MI-5, Volume 5
BBC Worldwide // Unrated // $79.98 // January 8, 2008
Review by Chris Neilson | posted January 30, 2008
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MI-5 (titled Spooks outside of North America) is a different sort of espionage series than American viewers are accustomed to. MI-5 is a counter-intelligence and security agency charged with foiling threats on British soil. Most of those threats, in this release anyway, are abetted by powerful neoconservatives within the British and American governments. Thus, any previously unknown official featured in an episode will undoubtedly be revealed to be a Neocon villain before the credits roll.

Previous seasons of this series have been hit or miss with DVDTalk reviewers. After Volume 1 received a rave review from Matthew Millheiser as "a smart, thrilling series that pulls no punches and maintains a consistent level of quality and intelligence throughout its running time", subsequent reviews of Volume 2 by Holly E. Ordway and Volume 4 by Paul Mavis went from bad to worse. Ordway specifically complained about the "cheesy dialogue and wooden acting," and Mavis took note of the show's "almost pathological need to slam the United States of America every five minutes." Both reviews marked MI-5 down for stereotypical characters, pokey development with little action, and an overly simplified world view.

Critics of prior volumes of MI-5 are going to find nothing to change their opinions in Volume 5. Conservative government officials and industry leaders continue to be portrayed largely as villains. Additionally, MI-5 officers appear reluctant to carry guns or engage in high speed pursuits, thus many of the elements inherent in American action shows are missing. Finally, though the plots may be convoluted at times, it's always fairly easy to determine who the bad guy on the inside is (hint, it's the government official who appears out of the blue for the single episode).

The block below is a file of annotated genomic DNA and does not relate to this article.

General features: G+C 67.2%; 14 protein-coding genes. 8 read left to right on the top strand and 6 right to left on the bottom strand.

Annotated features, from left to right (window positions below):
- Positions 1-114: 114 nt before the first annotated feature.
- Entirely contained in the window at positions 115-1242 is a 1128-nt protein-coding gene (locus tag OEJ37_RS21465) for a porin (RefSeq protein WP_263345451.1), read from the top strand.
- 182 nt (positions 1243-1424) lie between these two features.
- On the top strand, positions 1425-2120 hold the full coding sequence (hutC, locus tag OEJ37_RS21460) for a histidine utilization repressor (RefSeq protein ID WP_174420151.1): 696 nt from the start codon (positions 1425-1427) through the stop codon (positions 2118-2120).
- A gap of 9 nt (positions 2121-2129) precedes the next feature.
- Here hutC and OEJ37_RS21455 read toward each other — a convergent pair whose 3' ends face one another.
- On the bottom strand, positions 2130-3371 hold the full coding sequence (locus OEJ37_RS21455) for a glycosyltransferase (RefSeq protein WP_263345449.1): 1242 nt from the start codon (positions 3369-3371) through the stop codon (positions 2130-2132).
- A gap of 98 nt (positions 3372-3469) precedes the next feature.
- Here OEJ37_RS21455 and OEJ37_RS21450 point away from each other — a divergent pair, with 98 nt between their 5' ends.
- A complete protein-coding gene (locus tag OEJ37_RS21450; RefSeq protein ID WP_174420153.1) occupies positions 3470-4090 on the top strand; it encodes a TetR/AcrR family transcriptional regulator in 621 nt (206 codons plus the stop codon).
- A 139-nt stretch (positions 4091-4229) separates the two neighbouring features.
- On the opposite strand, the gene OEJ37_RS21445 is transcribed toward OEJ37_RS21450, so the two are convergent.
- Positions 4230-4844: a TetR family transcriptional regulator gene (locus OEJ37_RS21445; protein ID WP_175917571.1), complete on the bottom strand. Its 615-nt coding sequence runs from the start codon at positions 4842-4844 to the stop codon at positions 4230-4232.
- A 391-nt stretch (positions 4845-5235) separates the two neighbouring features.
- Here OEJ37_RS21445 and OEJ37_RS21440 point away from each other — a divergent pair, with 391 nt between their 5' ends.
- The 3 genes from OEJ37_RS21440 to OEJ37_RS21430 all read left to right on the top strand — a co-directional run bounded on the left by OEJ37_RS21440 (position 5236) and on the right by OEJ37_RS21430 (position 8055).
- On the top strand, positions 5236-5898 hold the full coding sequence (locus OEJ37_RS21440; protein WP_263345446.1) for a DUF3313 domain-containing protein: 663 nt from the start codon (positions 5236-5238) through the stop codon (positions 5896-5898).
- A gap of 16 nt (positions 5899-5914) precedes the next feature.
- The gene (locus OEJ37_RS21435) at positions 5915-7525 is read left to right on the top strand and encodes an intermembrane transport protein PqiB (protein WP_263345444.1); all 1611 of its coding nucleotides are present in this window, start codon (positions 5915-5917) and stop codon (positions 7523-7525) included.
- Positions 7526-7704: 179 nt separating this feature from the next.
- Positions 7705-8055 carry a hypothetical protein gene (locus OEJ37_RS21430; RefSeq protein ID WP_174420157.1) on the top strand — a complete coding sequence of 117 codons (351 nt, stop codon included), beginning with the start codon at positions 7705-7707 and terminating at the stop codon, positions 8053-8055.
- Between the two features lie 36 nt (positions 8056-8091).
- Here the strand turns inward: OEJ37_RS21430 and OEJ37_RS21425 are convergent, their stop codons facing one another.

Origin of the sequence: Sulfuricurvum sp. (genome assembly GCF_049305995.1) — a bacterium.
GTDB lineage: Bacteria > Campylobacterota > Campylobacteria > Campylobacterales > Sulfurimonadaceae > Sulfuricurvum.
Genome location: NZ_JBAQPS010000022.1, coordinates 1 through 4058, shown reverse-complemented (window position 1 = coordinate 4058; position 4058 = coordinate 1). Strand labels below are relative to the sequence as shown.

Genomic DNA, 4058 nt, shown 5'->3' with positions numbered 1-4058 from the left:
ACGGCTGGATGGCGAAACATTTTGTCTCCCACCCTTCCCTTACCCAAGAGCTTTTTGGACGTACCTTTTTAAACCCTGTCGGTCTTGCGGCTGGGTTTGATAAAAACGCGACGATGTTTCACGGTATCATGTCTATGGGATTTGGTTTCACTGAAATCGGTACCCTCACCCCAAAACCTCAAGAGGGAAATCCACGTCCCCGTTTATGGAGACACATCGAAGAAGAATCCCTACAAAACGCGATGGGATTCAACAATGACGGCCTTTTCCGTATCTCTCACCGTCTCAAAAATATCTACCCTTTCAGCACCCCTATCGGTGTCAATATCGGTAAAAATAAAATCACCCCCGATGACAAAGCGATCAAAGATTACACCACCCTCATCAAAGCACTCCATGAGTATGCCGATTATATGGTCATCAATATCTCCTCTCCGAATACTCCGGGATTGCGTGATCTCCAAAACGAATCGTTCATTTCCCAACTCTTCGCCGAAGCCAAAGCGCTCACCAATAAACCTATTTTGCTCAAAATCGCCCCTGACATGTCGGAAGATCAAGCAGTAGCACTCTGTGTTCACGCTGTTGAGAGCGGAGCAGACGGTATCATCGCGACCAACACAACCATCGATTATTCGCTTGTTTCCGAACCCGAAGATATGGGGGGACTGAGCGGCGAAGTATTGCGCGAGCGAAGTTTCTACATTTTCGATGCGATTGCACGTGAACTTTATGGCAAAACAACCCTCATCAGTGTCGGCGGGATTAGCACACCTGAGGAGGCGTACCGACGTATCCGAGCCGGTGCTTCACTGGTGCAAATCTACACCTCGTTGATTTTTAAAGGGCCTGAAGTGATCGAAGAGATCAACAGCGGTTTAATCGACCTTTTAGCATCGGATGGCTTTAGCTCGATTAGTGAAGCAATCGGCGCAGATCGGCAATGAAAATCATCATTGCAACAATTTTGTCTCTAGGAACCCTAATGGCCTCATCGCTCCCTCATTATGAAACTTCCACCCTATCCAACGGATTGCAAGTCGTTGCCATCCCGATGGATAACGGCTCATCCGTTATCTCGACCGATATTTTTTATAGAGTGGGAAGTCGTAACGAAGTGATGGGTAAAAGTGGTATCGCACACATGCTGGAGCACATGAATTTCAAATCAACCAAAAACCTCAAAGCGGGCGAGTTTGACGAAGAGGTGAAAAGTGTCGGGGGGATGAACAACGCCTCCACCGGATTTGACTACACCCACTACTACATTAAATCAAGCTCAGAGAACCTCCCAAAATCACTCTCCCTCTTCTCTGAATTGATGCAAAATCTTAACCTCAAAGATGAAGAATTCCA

On the other hand, existing fans of the show will probably continue to find the show appealing. The first two episodes in this ten-episode release wrap up a story arc from Volume 4 concerning a plot by a cabal of men from government, media and big oil to quietly take control of the country through the implementation of new security laws that would effectively outlaw political dissent in Great Britain. The parallels between the security laws at issue and the U.S. Patriot Act are immediately apparent.

There's a good bit of drama in the first two episodes including the murder of one of the show's few remaining original characters, and the sidelining of another for at least the rest of the season by a crippling assassination attempt. Though the villains are ultimately undone by mistakes that nobody would ever be foolish enough to make in the real world, the episodes work. Viewers who have been watching the series for some time get the payoff they were expecting, new viewers are brought up to speed, and the series manages to smoothly transition some characters out and others in.